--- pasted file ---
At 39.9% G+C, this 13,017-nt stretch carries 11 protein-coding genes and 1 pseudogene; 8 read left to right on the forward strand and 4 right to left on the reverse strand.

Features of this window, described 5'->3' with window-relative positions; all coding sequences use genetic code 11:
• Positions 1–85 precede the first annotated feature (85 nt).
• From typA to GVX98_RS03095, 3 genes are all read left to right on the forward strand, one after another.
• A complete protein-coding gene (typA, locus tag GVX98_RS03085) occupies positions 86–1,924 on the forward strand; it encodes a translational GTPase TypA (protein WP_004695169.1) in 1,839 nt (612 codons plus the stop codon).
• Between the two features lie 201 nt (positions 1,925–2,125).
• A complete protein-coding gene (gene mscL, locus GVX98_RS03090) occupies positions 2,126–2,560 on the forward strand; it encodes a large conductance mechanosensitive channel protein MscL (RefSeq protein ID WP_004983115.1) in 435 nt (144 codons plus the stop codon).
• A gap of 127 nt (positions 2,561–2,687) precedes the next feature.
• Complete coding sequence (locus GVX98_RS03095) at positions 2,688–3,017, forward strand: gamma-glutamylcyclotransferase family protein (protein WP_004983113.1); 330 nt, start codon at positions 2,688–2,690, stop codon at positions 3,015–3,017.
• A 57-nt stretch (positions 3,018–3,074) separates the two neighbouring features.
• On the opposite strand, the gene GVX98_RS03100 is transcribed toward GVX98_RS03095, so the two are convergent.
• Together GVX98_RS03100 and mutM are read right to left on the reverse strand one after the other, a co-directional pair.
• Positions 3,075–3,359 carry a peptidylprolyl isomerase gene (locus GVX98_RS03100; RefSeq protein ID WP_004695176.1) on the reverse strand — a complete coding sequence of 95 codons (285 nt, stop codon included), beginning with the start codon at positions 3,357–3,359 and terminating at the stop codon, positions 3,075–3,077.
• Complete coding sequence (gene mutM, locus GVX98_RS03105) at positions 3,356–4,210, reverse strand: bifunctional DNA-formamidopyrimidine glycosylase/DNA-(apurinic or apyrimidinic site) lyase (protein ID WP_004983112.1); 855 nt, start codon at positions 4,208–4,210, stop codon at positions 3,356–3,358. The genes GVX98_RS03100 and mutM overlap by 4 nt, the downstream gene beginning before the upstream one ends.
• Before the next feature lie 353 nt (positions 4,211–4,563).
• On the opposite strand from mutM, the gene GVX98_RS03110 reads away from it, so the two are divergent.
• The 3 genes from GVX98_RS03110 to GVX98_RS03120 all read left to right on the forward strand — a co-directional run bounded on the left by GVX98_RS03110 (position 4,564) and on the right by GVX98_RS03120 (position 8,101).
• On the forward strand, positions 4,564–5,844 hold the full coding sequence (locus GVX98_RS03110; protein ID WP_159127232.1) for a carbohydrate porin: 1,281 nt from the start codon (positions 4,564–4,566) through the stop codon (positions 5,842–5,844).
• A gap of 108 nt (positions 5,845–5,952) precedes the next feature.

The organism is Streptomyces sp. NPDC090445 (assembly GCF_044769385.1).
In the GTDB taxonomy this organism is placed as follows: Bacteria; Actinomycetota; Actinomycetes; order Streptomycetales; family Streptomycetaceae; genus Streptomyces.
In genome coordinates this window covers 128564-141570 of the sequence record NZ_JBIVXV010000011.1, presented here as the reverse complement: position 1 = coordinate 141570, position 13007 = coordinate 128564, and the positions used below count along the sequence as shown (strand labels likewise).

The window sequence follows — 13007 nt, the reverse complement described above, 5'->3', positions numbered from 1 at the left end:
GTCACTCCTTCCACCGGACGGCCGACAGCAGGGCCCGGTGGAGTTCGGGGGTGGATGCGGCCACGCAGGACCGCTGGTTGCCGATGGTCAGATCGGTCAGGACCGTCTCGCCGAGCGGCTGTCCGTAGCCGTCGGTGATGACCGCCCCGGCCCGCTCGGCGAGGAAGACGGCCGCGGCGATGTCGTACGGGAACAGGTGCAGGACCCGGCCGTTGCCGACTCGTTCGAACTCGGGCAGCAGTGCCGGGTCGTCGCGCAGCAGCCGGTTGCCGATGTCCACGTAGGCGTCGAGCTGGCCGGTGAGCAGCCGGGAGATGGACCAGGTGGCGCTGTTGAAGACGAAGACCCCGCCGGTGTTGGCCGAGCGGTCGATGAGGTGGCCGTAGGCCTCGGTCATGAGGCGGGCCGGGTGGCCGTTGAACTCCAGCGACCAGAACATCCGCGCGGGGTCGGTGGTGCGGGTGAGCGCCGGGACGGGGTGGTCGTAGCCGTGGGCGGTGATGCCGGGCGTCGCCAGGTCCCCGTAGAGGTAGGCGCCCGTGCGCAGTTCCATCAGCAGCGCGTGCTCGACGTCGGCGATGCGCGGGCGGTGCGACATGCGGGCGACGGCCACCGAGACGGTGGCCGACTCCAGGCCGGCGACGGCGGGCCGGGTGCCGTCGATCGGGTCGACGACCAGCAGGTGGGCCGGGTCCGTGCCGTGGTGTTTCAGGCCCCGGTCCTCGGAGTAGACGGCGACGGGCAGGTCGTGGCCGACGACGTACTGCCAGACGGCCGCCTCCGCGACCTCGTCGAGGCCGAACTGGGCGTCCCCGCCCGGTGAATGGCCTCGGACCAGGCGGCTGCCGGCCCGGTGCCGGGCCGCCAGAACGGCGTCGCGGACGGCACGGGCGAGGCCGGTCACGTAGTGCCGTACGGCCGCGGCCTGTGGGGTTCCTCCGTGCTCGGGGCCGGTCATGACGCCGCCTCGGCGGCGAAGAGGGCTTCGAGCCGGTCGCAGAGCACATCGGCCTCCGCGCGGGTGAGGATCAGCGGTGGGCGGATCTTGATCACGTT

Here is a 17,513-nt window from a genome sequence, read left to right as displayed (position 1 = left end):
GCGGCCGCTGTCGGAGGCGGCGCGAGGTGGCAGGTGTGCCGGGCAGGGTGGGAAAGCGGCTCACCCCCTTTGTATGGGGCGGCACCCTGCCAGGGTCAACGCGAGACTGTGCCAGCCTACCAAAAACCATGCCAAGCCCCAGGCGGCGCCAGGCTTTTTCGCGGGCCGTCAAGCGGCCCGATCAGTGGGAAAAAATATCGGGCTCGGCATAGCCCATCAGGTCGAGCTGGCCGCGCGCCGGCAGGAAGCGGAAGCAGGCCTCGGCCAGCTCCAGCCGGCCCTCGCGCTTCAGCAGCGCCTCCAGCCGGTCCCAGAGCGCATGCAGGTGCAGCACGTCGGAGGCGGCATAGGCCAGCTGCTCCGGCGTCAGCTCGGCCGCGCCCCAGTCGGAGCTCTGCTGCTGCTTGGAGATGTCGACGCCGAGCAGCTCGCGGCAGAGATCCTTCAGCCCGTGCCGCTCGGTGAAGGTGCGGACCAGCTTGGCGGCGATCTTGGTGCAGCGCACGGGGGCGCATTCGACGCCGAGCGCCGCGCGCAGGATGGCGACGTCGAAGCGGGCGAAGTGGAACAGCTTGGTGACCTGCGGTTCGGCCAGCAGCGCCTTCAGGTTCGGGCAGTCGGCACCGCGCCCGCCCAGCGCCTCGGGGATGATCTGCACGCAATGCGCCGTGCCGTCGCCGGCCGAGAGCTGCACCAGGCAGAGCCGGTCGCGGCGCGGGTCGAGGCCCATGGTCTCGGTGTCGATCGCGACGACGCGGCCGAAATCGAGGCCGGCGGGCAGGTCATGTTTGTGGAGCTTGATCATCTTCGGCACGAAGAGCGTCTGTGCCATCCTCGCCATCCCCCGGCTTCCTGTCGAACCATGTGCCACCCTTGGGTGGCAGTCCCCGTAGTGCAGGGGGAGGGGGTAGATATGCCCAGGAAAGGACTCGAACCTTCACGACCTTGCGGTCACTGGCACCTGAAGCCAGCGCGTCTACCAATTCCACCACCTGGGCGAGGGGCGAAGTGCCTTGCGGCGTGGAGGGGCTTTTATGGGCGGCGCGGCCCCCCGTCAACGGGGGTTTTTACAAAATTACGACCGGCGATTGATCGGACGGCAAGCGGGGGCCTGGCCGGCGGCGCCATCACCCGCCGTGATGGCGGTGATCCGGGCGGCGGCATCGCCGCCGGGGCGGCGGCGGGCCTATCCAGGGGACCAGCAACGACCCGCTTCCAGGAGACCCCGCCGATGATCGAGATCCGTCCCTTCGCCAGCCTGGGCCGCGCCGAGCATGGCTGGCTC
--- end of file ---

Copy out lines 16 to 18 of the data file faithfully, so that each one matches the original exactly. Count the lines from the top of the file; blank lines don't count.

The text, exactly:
• On the opposite strand from mutM, the gene GVX98_RS03110 reads away from it, so the two are divergent.
• The 3 genes from GVX98_RS03110 to GVX98_RS03120 all read left to right on the forward strand — a co-directional run bounded on the left by GVX98_RS03110 (position 4,564) and on the right by GVX98_RS03120 (position 8,101).
• On the forward strand, positions 4,564–5,844 hold the full coding sequence (locus GVX98_RS03110; protein ID WP_159127232.1) for a carbohydrate porin: 1,281 nt from the start codon (positions 4,564–4,566) through the stop codon (positions 5,842–5,844).